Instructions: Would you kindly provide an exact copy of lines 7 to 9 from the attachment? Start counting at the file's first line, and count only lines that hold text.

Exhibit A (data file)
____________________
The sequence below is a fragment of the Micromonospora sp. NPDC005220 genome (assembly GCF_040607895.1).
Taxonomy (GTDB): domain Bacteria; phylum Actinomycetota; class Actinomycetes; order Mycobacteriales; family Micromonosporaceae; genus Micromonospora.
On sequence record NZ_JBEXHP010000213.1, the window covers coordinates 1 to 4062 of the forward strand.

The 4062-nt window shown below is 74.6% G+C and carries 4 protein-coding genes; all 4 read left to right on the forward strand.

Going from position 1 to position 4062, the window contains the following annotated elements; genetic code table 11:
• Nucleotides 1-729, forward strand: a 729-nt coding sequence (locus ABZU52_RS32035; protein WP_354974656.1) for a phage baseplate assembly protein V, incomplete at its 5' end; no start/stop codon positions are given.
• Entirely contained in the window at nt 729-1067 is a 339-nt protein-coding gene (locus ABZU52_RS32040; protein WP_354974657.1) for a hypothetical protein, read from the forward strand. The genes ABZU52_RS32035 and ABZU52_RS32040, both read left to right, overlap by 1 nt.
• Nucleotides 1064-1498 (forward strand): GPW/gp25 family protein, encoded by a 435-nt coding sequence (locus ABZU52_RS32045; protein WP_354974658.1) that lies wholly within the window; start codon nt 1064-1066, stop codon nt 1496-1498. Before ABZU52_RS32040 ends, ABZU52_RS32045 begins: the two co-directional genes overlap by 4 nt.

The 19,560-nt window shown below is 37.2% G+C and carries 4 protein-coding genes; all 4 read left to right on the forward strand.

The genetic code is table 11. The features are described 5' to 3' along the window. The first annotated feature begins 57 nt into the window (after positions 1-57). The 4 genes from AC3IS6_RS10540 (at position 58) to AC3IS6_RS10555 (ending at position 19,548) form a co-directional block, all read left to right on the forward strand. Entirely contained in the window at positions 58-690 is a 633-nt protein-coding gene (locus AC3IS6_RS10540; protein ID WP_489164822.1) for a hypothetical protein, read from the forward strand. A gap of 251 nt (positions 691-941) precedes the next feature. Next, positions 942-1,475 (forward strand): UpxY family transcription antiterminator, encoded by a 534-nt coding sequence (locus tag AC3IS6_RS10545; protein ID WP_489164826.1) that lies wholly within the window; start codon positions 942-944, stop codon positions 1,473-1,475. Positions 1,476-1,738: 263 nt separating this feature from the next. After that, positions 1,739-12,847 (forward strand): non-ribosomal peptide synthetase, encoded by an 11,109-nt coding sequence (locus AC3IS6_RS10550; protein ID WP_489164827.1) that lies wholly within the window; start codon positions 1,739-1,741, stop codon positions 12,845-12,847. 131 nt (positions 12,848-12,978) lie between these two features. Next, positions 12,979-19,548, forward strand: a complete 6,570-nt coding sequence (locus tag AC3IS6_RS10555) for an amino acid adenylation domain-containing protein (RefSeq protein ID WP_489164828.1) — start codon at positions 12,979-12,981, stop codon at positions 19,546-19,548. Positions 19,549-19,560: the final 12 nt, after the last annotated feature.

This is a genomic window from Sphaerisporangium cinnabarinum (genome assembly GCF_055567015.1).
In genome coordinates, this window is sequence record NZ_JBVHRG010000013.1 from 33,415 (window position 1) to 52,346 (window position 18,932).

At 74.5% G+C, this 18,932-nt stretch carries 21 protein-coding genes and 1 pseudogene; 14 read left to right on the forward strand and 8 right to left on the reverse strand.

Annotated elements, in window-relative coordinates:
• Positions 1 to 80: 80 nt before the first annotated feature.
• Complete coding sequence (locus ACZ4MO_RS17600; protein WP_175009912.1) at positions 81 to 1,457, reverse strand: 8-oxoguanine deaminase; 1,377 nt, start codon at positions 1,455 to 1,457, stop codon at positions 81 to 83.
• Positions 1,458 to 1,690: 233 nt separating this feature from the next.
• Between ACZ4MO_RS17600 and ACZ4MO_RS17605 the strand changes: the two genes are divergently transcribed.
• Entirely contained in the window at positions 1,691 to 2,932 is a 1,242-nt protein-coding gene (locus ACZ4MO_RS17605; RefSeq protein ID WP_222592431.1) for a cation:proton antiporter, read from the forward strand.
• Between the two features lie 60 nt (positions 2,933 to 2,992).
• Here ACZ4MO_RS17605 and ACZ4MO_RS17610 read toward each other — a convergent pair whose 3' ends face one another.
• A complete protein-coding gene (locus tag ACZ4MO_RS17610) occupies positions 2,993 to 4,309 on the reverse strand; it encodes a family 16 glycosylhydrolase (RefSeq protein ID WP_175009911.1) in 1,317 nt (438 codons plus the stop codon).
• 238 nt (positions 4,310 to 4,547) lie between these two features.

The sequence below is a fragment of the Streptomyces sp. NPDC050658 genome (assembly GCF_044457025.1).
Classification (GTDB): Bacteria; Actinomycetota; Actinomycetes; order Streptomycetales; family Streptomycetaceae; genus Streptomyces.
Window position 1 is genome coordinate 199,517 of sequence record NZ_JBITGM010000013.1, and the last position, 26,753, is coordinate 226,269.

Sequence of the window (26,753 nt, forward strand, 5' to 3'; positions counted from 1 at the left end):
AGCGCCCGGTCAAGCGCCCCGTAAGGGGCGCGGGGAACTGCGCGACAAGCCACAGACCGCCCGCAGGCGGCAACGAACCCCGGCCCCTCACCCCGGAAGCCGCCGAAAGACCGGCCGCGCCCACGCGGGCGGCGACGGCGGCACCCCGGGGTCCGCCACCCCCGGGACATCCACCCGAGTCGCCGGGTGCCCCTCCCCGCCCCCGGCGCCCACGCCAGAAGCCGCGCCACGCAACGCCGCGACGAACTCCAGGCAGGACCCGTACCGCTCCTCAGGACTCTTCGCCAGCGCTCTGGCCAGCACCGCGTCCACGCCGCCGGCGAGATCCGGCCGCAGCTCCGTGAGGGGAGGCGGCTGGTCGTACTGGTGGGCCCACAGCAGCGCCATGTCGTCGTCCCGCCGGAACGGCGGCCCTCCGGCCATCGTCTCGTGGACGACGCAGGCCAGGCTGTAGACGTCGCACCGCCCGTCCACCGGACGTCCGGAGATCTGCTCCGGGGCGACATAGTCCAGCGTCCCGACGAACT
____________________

• Entirely contained in the window at nt 729-1067 is a 339-nt protein-coding gene (locus ABZU52_RS32040; protein WP_354974657.1) for a hypothetical protein, read from the forward strand. The genes ABZU52_RS32035 and ABZU52_RS32040, both read left to right, overlap by 1 nt.
• Nucleotides 1064-1498 (forward strand): GPW/gp25 family protein, encoded by a 435-nt coding sequence (locus ABZU52_RS32045; protein WP_354974658.1) that lies wholly within the window; start codon nt 1064-1066, stop codon nt 1496-1498. Before ABZU52_RS32040 ends, ABZU52_RS32045 begins: the two co-directional genes overlap by 4 nt.

The 19,560-nt window shown below is 37.2% G+C and carries 4 protein-coding genes; all 4 read left to right on the forward strand.